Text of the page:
Malibu Farm’s New Cookbook Builds Sense of Belonging Through Food 

Photo copyright 2021 Erin Kunkel.

Helene Henderson was living in the world of the Woolsey fire when she created light from the darkness.

Her family was safe and her home had been spared, but her community was struggling, and Malibu Farm, her restaurant and cafe on Malibu Pier, had been forced to temporarily close.

In the months of rebuilding and recouping that followed the devastation of November 2018, Helene felt inspired to begin writing her second cookbook.

“I took that opportunity and turned it into something positive,” the Malibu resident says. “It gave me a purpose.”

The cookbook, “Malibu Farm Sunrise to Sunset: Simple Recipes All Day,” was published this past September amid another dark period for her community and business—a pandemic.

“It was one thing after another,” she says. “The pandemic was a blur of chaos and stress.”

But the simple joy of cooking always brings her back to center.

Helene says she has always appreciated the food on her table. The 57-year-old native of Luleå, Sweden, says her family picked their own berries, grew their own potatoes, caught their own fish and hunted their own elk.

Even when she was working in modeling and graphic design, cooking was a constant.

“Cooking definitely always drew me back in, but I don’t know that I ever set out to be in the world of restaurants,” Helene says. “It was more accidental.”

The concept for Malibu Farm originated in the kitchen and backyard of her Malibu home, surrounded by her chickens, goats and pig. She began holding private cooking classes and dinners in 2008.

After spending two decades as a caterer and private chef, Helene was ready to focus on what she wanted to cook rather than what others wanted her to cook. Her only rule for her class? She would not accept requests.

“I wanted to turn the table,” Helene says. “I was really trying to find myself and what I wanted to serve and what I wanted to do instead of always trying to please people.”

In finding herself, she also found her mission. She wanted as many ingredients as possible to come from her own yard or nearby farms.

Her husband, director John Stockwell, encouraged her to start a pop-up cafe at the end of the Malibu Pier. That was in 2013, and now Helene has locations in six cities.

“It always feels good to be able to make something and to feed others and to create,” she says.

She continued to stay true to her mission and in 2016 wrote “Malibu Farm Cookbook: Recipes from the California Coast” to document her dishes.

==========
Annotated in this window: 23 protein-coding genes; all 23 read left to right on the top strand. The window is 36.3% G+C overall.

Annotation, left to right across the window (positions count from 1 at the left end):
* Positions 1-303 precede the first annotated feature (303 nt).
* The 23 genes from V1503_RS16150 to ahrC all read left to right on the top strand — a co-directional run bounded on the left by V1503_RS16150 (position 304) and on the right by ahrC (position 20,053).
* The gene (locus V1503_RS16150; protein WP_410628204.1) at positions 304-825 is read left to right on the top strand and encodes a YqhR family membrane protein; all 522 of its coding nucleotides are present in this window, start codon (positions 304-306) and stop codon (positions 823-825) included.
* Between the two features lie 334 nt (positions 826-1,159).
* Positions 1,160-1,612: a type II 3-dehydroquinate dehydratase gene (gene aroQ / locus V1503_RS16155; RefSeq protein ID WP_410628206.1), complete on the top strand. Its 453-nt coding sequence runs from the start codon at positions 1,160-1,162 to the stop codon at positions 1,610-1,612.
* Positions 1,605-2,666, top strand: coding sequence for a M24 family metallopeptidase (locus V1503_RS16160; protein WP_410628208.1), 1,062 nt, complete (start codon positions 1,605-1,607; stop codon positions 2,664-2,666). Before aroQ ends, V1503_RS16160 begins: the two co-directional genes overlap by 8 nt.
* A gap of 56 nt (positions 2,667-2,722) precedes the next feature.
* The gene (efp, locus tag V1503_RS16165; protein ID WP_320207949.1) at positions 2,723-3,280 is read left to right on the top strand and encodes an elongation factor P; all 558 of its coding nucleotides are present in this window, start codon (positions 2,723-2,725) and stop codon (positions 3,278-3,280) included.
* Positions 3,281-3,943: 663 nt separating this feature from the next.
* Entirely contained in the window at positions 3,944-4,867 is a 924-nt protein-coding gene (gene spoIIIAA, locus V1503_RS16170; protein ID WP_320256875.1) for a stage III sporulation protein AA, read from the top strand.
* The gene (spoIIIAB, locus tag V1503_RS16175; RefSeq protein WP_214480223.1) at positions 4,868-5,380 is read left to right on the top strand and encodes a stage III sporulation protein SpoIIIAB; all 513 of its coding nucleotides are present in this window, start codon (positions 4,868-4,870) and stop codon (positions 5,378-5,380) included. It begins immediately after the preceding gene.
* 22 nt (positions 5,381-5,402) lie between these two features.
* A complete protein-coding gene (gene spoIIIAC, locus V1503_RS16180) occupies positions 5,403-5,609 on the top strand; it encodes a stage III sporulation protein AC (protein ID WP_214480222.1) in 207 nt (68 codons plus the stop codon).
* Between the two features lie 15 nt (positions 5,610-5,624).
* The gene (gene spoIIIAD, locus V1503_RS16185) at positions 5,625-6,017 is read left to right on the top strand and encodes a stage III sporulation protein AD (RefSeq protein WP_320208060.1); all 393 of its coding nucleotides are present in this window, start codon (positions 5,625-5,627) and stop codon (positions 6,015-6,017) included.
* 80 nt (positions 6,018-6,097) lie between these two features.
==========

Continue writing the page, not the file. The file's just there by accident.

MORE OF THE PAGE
Helene says she strives to create an inclusive environment that renders the farm-to-table experience attainable rather than out of reach. Every decision she makes is with all members of a family in mind, from the traditional grandparent to the open-minded teenager to the unadventurous child.

“I always try to build my menus and my experiences around the idea that there will be something for most people,” says the mother of three. “We’re trying to make people belong.”

The most validating moments occur when those who are unfamiliar with or skeptical of farm-to-table restaurants enjoy their meals and their memories.

Customers loved the oceanside oasis so much they were often upset when they bought her first cookbook only to find it did not include dishes they’d savored at the restaurant. When writing her new book, Helene made sure it included everyone’s favorites.

“Helene knew exactly what she wanted to achieve with this book,” says Donna Loffredo, Helene’s editor. “Every aspect of the book was approached with creativity.”

This expressiveness extends from the motif of light throughout the book—the colors of the pages mimic the movement of the sun—to the 100 recipes themselves.

For Helene, the secret to a successful recipe is simplicity. Some of her best creations, she says, sprang from the need to come up with a meal when the fridge was nearly empty.

It is this refreshing outlook, Donna says, that “lets the ingredients sing.”

Helene, whose favorite recipe is the surfer rancheros, says she wants to demystify cooking and show readers that once they learn a few basic recipes the possibilities are endless.

“Recipes are just guidelines—they’re not bibles—so you take what you like and you remove what you don’t like,” she says. “My hope is really for people to start creating their own recipes.”

According to Donna, Helene’s book will guide readers down that path.

“This is a book that will help you relax in the kitchen. I think readers will feel inspired to have fun and trust their own creativity,” Donna says.

If Helene has learned one thing, it is that restaurants are all about people, especially after adversities such as a wildfire and pandemic. She hopes her book will bring people together again.

“I think everyone is ready to join each other at the table and make up for those lost memories,” she says.